What I Wish Someone Would Have Told Me About Using Rabbitmq Before It Was Too Late
My watch is buzzing and in my pre-dawn stupor I cannot decipher if this is an alarm or a phone call. The time is 4:45 AM. I pull it together to realize it’s a call from a number I do not know - never a good sign. I answer and it is a coworker - my peer who runs our support team that is engaged in nearly all production issues for our customers. “Hi Ryan. Sorry to wake you, I know it’s early. Our biggest customer is reporting their requests are taking over two hours to return results. We think it’s because of our messaging system but we aren’t sure where to go from here. We need your help. Please join our call.” A few moments later my watch buzzed again as my morning alarm sounded. Today, this morning will not be for a workout.
For nearly three years we have been running RabbitMQ for our production systems and 99.5% of the time has been a total non-issue. Throughout that time we have scaled to 200+ concurrent consumers running across a dozen virtual machines while coordinating message processing (1 queue to N consumers) and processed hundreds of millions of messages in our .NET application. Our primary use-case is making HTTP calls to another web service either retrieving JSON data or downloading PDF documents. I will tell you that I recommend RabbitMQ and that’s because I do. For the most part it’s been great to work with and it’s performing well in our application. But, and this is a big but, all of this has come at a cost that we did not know at the time we made our architectural decisions.
RabbitMQ is the backbone of our polling architecture to check for job results. The typical action sequence is the user submits a request via the web application and the backend handles that message by adding a message to RabbitMQ. The consumer gets the message and makes a HTTP call to another web service to actually submit the request. From there, the polling logic takes over and subsequent messages on the queue each represent a polling attempt to retrieve the results. If a job has no results, the consumer places a message back on a queue so we can delay the next polling attempt by a (customer configurable) amount of time. Our delay logic uses a network of queues with a time-to-live (TTL) and dead letter definitions.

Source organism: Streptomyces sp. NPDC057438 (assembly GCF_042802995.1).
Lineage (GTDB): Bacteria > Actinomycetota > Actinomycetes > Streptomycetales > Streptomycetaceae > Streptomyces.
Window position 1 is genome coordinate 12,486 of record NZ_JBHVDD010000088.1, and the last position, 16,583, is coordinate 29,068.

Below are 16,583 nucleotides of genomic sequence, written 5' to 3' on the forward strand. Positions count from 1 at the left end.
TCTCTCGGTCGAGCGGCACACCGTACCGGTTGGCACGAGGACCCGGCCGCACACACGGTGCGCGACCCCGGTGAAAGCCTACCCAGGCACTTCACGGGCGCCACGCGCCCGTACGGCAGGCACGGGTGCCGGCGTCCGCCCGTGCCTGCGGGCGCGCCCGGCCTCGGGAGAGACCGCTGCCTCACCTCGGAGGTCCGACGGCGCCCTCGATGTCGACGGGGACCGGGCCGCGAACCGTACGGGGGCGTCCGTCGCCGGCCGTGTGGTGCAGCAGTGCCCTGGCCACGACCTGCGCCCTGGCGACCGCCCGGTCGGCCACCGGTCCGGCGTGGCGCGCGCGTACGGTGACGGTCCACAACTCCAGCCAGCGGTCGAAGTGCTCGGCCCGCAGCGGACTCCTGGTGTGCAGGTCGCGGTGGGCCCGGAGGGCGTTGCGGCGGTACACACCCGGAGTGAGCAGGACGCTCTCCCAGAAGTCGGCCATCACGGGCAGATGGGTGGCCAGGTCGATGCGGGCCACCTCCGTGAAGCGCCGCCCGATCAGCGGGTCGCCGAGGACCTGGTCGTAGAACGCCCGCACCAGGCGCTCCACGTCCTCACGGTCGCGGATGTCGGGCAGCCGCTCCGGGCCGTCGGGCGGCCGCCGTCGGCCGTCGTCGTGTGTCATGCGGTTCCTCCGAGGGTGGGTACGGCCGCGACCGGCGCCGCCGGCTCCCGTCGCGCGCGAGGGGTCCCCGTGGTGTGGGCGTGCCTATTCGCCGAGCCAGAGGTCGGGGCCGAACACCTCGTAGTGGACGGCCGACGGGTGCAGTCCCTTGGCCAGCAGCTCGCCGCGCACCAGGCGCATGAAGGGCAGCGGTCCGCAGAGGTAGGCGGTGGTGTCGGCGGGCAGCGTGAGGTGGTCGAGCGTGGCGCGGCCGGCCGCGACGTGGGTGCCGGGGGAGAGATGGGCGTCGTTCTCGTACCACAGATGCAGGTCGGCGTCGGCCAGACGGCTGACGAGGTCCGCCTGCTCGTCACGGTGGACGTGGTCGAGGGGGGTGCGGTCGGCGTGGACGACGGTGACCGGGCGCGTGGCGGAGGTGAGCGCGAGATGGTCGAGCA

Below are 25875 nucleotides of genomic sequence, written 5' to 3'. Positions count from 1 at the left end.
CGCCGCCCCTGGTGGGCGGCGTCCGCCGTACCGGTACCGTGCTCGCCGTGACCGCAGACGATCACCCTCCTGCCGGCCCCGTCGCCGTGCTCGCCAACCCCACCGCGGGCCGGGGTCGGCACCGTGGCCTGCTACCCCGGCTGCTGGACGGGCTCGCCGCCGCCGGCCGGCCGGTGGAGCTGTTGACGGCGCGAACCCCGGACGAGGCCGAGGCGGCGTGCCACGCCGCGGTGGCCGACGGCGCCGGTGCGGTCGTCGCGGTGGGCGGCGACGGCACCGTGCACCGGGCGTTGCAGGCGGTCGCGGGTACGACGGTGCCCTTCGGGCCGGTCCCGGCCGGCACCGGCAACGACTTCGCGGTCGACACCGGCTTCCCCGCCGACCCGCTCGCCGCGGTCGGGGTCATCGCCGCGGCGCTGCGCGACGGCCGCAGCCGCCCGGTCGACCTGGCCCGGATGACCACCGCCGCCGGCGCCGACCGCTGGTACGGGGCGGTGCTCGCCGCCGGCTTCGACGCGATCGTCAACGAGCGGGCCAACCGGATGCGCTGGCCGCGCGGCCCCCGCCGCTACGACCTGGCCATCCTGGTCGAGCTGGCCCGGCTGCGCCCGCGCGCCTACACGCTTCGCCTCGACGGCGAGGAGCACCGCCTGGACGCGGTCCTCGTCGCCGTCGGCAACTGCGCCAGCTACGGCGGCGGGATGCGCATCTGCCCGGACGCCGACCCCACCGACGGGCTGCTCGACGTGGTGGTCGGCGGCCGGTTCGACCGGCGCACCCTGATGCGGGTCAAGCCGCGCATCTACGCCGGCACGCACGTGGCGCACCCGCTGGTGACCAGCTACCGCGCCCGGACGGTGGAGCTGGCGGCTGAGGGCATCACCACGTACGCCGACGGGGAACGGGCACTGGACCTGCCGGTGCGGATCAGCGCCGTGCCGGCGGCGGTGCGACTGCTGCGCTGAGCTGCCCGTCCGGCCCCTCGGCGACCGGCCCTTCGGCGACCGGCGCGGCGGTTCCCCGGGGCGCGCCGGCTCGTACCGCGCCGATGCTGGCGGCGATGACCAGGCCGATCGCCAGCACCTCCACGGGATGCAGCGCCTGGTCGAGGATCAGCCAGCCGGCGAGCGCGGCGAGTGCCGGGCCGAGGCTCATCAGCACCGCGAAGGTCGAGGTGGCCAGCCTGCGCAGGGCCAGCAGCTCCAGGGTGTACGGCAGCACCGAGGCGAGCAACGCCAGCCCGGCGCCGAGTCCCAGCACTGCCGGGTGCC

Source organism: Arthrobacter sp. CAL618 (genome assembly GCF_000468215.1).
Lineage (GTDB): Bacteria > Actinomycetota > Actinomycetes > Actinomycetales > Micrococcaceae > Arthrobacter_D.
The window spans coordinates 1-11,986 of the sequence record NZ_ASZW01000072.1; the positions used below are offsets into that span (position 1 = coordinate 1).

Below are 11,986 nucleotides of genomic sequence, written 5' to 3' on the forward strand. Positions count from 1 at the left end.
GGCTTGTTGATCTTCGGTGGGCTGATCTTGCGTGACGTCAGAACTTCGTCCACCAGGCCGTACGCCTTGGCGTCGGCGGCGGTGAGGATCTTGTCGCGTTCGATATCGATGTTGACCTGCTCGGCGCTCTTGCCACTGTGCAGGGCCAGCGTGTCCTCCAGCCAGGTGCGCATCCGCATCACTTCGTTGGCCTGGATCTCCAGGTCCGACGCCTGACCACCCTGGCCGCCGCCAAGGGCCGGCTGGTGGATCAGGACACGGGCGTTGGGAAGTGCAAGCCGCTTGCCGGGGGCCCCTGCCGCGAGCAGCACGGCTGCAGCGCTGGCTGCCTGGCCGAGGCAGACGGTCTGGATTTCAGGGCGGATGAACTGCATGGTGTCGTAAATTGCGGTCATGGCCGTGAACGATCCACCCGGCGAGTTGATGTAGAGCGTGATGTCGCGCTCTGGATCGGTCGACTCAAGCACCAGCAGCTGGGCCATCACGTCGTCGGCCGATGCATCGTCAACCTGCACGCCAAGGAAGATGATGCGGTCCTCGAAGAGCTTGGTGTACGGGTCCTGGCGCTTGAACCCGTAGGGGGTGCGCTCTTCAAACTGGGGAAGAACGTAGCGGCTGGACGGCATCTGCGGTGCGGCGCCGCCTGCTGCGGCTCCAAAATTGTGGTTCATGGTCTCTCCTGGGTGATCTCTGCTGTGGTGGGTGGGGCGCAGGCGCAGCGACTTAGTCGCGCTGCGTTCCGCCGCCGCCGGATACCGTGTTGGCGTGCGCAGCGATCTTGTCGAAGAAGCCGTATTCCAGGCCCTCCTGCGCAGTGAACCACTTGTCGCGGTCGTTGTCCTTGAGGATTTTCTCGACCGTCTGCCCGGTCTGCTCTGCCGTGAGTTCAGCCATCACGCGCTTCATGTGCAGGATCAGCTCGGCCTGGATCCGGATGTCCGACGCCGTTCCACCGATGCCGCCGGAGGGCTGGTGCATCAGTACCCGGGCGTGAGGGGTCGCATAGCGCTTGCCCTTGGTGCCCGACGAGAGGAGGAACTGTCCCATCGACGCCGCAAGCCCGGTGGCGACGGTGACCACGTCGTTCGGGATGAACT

Our non-prod clusters use either two or three nodes while production clusters use three nodes. Every cluster has a load balancer and the application strictly addresses only the load balancer. At run time, the publishers and consumers use the same load balancer.
Back to business, you’re reading because you want the goods and not this poorly written synopsis of our application.
What You Should Know
Three years after implementation, this is what I would tell myself before I wrote a single line of code interacting with RabbitMQ.
Engage an expert at the beginning
For probably $2000-$3000 (guesstimate) you can engage a RabbitMQ consulting firm and get time with an expert. Use this opportunity to vet and verify your assumptions, plan, ask questions, get recommendations and perform due diligence so you can minimize future headaches, problems and most likely save money in the long run by making the correct decisions now. Or you can take our route, engage the expert when shit is going sideways.
Use a library like EasyNetQ or NServiceBus
Our application uses the
RabbitMQ.Client library from RabbitMQ and these abstraction libraries (ex. EasyNetQ, NServiceBus) use it too. However they’re better and know way more than I ever will about interacting with RabbitMQ at such a low level. The driver from RabbitMQ is low level, primitive and expects you to understand nuance about RabbitMQ. If this is your first time with RabbitMQ then I guarantee you will not have experience to appreciate this nuance.
Before you ask “Why didn’t you use a wrapper library?” let me tell you. In my case, our RabbitMQ project landed in my lap when the original developer left the company near the end of the implementation and he decided to use the
RabbitMQ.Client library directly. I did not have enough time to make that swap (nor did I know I should have made a case to swap for a wrapper library!).
There’s this Network Partition thing, it’s kind of a big deal
For common terminology, your RabbitMQ system is called a cluster. A cluster is comprised of one or more nodes. A node is simply a server/container running the RabbitMQ software. All nodes in a cluster must run the same exact version of RabbitMQ.